Dehydration

Young infants often seem content taking in the sun while you’re relaxing in the garden or park, but continuous exposure can sometimes cause their body temperature to rise dramatically. As this happens, the water content of their bodies will fall, which can lead to dehydration.

While it might be difficult on pleasant summer days, try to limit your outdoor time to short intervals and keep them in the shade when the sun is at its strongest. And always keep them fully hydrated and equip them with a sun hat! Some tips for hydrating your baby include:

  • Offer small frequent sips of age-appropriate fluids (breast milk/water)
  • Give your little one adequate feeding throughout the day
  • Avoid dairy, juice, sodas, and sports drinks
  • If dehydrated, consider using an oral rehydration solution (ORS) to replenish lost water and electrolytes

Skin Irritation

Certain skin conditions have the potential to flare up during the summer months. Whether it’s because of increased perspiration, direct exposure to the sun, overheating, or dehydration, you could see chronic skin diseases like eczema rear its ugly head in hot weather.

Again, removing unnecessary layers and keeping your little one hydrated, cool, and protected from too much direct sun can really help here.

Sunburn

Sunburn is redness and inflammation of the skin caused by exposure to sunlight. A burn typically begins to appear two to four hours after exposure, but the pain can last for a good few days. For your little one's delicate skin, the severity can be even worse.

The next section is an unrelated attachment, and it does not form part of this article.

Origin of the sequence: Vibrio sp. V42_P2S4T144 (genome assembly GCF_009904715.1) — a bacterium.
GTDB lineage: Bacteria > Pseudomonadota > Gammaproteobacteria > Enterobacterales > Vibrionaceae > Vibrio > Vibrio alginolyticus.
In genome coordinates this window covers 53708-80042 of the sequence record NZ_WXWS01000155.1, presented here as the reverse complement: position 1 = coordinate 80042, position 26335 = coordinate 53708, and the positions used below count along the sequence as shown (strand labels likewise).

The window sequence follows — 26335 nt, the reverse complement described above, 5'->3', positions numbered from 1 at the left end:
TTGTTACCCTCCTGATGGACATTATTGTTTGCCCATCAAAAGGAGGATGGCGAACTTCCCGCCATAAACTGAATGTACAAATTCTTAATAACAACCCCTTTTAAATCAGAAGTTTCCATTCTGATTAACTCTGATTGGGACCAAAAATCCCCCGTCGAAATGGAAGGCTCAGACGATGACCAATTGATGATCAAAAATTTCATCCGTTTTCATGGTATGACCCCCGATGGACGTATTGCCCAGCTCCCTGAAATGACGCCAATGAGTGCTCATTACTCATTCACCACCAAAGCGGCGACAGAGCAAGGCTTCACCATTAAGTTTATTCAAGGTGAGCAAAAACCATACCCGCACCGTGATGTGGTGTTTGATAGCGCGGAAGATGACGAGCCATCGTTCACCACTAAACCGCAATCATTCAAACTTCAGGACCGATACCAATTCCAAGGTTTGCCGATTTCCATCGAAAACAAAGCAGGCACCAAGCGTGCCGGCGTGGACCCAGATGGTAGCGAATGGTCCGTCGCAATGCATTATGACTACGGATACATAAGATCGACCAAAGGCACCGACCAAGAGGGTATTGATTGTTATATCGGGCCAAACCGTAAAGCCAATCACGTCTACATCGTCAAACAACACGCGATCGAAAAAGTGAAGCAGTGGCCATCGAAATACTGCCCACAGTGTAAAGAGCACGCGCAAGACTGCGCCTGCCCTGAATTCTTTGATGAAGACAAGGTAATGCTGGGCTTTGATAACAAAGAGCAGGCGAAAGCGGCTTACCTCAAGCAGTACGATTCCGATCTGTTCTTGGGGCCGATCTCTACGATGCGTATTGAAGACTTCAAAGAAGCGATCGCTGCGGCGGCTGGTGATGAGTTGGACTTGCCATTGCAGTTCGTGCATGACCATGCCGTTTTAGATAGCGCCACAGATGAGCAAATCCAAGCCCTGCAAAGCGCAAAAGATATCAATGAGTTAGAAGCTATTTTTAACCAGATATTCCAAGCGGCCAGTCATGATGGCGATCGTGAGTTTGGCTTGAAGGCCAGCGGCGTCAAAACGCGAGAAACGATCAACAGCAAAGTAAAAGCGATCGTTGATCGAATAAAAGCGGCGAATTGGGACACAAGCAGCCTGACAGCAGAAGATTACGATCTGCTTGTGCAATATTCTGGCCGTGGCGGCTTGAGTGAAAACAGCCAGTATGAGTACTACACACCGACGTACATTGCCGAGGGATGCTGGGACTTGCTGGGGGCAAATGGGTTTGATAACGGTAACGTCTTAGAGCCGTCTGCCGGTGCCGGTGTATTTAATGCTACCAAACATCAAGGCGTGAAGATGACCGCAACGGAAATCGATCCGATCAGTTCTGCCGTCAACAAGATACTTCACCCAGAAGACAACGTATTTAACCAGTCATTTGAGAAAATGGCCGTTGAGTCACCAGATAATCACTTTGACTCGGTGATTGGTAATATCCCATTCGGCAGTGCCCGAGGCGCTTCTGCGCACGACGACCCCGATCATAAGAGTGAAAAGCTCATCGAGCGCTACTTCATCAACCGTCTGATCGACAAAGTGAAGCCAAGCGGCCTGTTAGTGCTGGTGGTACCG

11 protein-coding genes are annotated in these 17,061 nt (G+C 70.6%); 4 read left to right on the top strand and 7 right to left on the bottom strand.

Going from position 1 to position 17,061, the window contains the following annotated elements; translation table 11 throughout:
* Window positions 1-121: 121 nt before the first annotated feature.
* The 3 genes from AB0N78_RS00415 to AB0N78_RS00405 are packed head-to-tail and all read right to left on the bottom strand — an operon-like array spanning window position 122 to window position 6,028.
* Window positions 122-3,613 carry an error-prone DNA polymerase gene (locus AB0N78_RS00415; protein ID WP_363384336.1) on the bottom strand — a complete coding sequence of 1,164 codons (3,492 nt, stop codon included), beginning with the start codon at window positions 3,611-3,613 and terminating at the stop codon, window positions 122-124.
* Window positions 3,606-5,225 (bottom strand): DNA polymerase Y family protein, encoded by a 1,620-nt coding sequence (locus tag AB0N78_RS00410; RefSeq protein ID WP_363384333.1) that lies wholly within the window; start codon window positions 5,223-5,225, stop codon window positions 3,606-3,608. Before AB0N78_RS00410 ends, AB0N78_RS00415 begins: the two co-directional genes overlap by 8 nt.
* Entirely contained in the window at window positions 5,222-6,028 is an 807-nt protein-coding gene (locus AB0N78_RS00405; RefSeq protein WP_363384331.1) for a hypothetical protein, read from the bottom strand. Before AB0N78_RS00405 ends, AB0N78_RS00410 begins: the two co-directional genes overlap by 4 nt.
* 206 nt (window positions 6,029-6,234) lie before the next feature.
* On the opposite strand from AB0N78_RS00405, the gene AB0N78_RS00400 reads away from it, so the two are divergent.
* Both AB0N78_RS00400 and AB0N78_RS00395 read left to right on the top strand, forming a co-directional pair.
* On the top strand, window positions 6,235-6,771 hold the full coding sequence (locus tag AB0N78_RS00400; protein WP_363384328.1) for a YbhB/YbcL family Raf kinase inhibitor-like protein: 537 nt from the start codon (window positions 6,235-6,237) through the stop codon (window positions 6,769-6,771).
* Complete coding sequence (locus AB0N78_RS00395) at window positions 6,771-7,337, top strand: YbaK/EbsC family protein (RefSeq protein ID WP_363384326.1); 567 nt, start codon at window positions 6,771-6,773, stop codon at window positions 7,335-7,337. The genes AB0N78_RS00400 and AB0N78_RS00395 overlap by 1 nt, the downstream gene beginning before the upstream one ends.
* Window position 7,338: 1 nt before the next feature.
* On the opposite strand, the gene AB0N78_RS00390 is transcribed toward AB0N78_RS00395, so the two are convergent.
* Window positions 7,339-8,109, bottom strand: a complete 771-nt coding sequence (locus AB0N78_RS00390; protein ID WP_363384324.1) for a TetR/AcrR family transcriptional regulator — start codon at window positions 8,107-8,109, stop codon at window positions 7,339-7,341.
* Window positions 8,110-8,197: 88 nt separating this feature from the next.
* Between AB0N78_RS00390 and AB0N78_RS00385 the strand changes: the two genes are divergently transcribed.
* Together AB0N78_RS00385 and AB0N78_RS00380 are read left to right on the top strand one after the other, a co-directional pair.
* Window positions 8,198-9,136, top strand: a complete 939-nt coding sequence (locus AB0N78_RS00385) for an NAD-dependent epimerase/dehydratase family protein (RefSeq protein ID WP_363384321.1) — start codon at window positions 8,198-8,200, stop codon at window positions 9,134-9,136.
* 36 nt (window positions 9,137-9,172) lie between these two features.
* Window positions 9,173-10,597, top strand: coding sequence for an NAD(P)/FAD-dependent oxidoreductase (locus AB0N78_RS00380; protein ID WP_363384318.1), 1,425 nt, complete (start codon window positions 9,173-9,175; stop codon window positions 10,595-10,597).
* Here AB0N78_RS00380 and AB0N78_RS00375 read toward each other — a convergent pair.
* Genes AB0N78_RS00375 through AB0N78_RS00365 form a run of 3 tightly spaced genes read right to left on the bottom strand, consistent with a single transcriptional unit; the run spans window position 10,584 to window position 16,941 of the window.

Prevention is paramount when it comes to sunburns, and using sun hats and protective clothing is essential. The irony is that darker clothing items (the ones you’ll be trying to avoid during summer) can be better at deflecting harmful UV rays. The easiest solution is to avoid direct exposure to the sun altogether and opt for shade whenever possible!

When you're thinking “what should baby wear to sleep?” remember those warm temperatures can cause them to sleep too deeply, increasing the risk of SIDS.

 

Protect Against Colds, Even During Summer!

mother holding baby during warmer weather deciding what should baby wear to sleep

Just because it’s warmer, it doesn’t mean your child will be immune to colds and harmful viruses. Parents might be tempted to underdress their children during hot weather, however, this can increase the chance of them catching a cold when temperatures drop at night.

When planning what your baby should wear to sleep, remember it’s still important for you to cover your baby’s chest at night to reduce the impact of draughts, as well as follow all the normal precautions against catching colds and infections.

 

Match Clothing to Different Temperatures

Temperatures can fluctuate massively throughout the day. If possible to control,  the ideal temperature for your baby’s room is between 60-70 °F (16-20 °C), however, the summer months might make this difficult to achieve.

We’ve mentioned before that a good general rule is to dress your little one in slightly warmer clothing than you would be comfortable wearing yourself, however, as long as you watch out for sudden drops in temperatures at night, you can adjust this rule slightly and do without the additional layer.

>77 °F

(>26 °C)

Minimal clothing

 

E.g. Light bodysuits (short sleeve) or swaddle garments